Funds currently going to the U.K. “should not simply flow into pre-existing structures.”
Author: Janosch Delcker
BERLIN – Germany doesn’t believe the EU’s budget should automatically remain at its current level once the U.K. — the largest net contributors with Berlin — leaves the bloc, Germany’s deputy finance minister Jens Spahn told POLITICO.
Neither should current U.K. spending from the EU budget be reallocated without a thorough debate of future needs and tougher conditions for the recipients, Spahn said in an interview ahead of budget negotiations in Brussels taking place on Tuesday and Wednesday.
The looming departure of a major net contributor, combined with a mid-term review of the bloc’s seven-year budget cycle, means this round of budget talks could have far-reaching implications for the future of the European Union. The elephant in the room this week is whether the annual budget will remain around its current €155 billion of commitments and €144 billion of payments after Britain departs — which would require some member countries, especially Germany, to cough up more cash.
“There certainly is no automatic mechanism that other countries fill in for one country that decides to leave,” said Spahn in an interview at the finance ministry in Berlin. “But we can certainly discuss whether, and to what extent, parts of the U.K. contributions will be replaced eventually, which has to be decided jointly by all members states, particularly by the net payers.”
Budget negotiations traditionally involve horse-trading where the Parliament asks for more money from national governments via the Council, which tries to keep spending as low as possible while trying to influence spending in their favor.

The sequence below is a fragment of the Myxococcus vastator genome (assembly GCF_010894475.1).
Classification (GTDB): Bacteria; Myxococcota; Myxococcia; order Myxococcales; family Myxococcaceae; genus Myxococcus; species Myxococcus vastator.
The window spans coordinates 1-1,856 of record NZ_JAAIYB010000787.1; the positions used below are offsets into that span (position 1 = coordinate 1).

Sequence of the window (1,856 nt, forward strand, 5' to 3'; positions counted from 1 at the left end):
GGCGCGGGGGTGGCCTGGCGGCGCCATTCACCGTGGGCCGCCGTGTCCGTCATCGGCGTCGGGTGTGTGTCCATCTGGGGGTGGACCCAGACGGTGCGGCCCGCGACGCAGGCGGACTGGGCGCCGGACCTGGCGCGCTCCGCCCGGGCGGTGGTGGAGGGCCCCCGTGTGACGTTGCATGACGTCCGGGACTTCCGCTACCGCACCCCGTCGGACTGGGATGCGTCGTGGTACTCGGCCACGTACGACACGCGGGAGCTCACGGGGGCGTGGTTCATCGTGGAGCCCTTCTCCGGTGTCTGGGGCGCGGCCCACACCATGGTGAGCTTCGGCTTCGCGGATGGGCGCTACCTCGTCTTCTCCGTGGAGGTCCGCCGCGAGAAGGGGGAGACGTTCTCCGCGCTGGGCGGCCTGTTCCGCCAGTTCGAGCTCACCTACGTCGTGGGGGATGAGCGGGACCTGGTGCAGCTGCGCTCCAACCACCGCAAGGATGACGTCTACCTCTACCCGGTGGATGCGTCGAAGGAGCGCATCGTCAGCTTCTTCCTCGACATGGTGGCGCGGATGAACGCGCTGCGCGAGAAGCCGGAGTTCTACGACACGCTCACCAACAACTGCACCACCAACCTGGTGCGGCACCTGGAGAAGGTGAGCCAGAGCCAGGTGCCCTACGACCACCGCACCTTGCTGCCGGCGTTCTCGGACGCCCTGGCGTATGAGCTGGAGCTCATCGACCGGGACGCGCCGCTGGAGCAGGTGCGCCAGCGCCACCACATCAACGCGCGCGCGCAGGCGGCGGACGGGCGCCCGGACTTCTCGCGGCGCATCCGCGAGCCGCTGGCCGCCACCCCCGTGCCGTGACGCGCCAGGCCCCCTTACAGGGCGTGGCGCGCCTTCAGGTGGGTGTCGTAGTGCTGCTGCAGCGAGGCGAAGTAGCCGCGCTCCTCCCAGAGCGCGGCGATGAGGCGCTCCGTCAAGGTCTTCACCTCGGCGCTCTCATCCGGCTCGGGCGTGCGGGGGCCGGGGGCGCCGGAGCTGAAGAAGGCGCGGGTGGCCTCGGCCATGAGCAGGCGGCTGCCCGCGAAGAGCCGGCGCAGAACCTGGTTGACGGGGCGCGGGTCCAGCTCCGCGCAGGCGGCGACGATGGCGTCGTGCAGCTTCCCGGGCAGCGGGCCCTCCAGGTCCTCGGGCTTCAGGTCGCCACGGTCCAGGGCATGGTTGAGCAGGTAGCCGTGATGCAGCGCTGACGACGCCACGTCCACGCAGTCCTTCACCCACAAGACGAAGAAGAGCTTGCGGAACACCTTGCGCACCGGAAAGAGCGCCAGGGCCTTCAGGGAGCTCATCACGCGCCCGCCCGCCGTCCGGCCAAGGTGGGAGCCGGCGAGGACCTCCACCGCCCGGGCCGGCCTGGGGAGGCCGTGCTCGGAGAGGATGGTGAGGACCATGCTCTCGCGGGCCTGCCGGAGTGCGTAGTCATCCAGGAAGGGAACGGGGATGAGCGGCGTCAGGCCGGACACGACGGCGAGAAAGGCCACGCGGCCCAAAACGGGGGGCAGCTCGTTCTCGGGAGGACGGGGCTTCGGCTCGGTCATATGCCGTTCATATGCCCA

Funds currently going to the U.K. “should not simply flow into pre-existing structures. Instead, we have to tie it to the question how we can do more in the area of migration policy, neighborhood policy, research and the fight on terrorism,” said Spahn, arguing for extra funding for the EU border agency Frontex.
“In the event that the Brexit negotiations will begin in spring 2017, the U.K. will leave the EU by mid-2019. In May of that same year, a new European Parliament will be elected, and we will have a new EU Commission. It makes sense to negotiate beforehand where we’re headed,” Spahn said.
Germany and the U.K. have traditionally been allies in the budget talks, broadly speaking, because of their joint insistence on fiscal discipline. Spahn argued that the Brits should be fully involved in drafting the budget as long as they remain members.
“Of course, the U.K. will be represented within the institutions as long as it is still a member of the European Union,” he said.
Since 2011, the European Commission has released annual recommendations for all member countries on how to manage their economies, with limited success. Out of 528 recommendations the Commission issued in 2014, for instance, only seven had been fully implemented one year later, according to an inquiry by Sven Giegold, a German member of the European Parliament for the Green party.
“When a country wants to get support from the EU, it should accept to implement these recommendations,” said Spahn. “But if a country claims access to an EU-fund, then at least part of it — and I would say for the most part — should be linked to the country-specific recommendations.”
Asked about Giegold’s data, the German deputy minister said that, “for sure, too little happens when it comes to implementation.”
“[We] need stronger incentives for the member states to implement these proposals,” he said.
The EU’s current budget cycle, or Multiannual Financial Framework (MFF), currently runs from 2014 to 2020, but Germany will push to bring the start of the next cycle forward a year to 2019.